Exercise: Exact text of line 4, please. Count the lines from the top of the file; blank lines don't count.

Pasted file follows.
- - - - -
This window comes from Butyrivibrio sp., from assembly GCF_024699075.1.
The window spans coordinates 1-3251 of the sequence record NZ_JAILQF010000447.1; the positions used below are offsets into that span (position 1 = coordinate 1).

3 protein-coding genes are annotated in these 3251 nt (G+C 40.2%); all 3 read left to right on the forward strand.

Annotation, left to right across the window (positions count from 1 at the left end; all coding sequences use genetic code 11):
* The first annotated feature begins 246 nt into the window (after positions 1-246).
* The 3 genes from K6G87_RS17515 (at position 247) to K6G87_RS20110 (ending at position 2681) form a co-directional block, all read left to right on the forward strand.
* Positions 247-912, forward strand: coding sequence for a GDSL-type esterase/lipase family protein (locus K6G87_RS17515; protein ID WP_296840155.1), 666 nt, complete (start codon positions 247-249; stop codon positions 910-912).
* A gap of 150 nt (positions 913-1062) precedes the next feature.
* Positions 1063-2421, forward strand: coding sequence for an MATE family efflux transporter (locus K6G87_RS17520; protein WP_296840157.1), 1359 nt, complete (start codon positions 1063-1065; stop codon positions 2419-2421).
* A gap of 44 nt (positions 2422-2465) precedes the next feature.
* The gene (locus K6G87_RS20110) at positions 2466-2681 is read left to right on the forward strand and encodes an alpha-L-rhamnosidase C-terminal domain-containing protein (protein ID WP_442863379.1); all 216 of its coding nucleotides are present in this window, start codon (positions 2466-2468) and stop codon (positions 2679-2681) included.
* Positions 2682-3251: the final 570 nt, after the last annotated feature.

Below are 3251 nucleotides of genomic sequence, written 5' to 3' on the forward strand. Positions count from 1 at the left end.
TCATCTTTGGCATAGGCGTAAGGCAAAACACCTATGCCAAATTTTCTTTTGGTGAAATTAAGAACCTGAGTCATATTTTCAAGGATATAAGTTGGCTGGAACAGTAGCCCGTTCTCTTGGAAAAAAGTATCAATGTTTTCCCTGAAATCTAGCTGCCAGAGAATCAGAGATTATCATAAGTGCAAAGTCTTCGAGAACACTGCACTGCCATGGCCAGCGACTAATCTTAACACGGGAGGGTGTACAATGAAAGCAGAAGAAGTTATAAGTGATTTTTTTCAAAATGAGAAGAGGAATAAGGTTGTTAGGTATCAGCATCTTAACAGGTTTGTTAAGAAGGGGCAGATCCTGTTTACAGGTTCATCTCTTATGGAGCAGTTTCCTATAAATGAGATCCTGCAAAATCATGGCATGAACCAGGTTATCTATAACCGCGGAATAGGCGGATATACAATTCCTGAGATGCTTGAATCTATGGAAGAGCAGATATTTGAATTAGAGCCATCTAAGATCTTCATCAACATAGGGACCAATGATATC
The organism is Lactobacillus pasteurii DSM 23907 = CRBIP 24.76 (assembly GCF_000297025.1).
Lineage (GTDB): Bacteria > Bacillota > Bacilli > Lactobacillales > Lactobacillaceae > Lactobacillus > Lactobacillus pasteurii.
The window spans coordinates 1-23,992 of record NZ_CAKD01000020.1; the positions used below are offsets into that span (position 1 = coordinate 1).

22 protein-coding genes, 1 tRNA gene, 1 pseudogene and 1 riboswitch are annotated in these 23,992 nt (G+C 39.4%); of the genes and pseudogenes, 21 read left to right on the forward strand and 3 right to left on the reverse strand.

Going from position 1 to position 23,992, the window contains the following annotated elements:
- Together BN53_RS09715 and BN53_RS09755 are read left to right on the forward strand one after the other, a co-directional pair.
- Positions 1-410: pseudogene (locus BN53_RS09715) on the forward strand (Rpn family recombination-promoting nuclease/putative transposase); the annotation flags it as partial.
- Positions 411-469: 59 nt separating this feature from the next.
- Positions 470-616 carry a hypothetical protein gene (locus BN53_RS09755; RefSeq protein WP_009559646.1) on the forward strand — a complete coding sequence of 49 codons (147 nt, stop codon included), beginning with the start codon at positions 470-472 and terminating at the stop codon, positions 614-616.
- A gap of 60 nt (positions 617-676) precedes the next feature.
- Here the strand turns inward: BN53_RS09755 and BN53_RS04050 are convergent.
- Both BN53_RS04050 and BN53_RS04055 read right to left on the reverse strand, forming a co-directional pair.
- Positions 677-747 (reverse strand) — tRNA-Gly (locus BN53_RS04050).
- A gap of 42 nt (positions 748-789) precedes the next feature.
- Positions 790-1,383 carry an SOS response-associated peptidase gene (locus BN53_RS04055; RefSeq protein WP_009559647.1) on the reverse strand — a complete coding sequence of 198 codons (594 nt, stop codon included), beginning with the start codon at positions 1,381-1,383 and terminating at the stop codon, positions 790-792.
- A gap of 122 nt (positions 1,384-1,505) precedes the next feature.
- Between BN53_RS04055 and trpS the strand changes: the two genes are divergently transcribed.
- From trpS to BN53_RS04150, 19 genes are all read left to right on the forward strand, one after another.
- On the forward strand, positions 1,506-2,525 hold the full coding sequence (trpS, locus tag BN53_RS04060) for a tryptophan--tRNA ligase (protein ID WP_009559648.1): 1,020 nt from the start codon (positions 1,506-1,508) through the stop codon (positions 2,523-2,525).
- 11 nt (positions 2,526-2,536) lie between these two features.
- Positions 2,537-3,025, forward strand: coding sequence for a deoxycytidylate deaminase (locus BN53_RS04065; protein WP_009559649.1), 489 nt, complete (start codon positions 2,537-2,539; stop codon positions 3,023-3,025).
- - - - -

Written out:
Annotation, left to right across the window (positions count from 1 at the left end; all coding sequences use genetic code 11):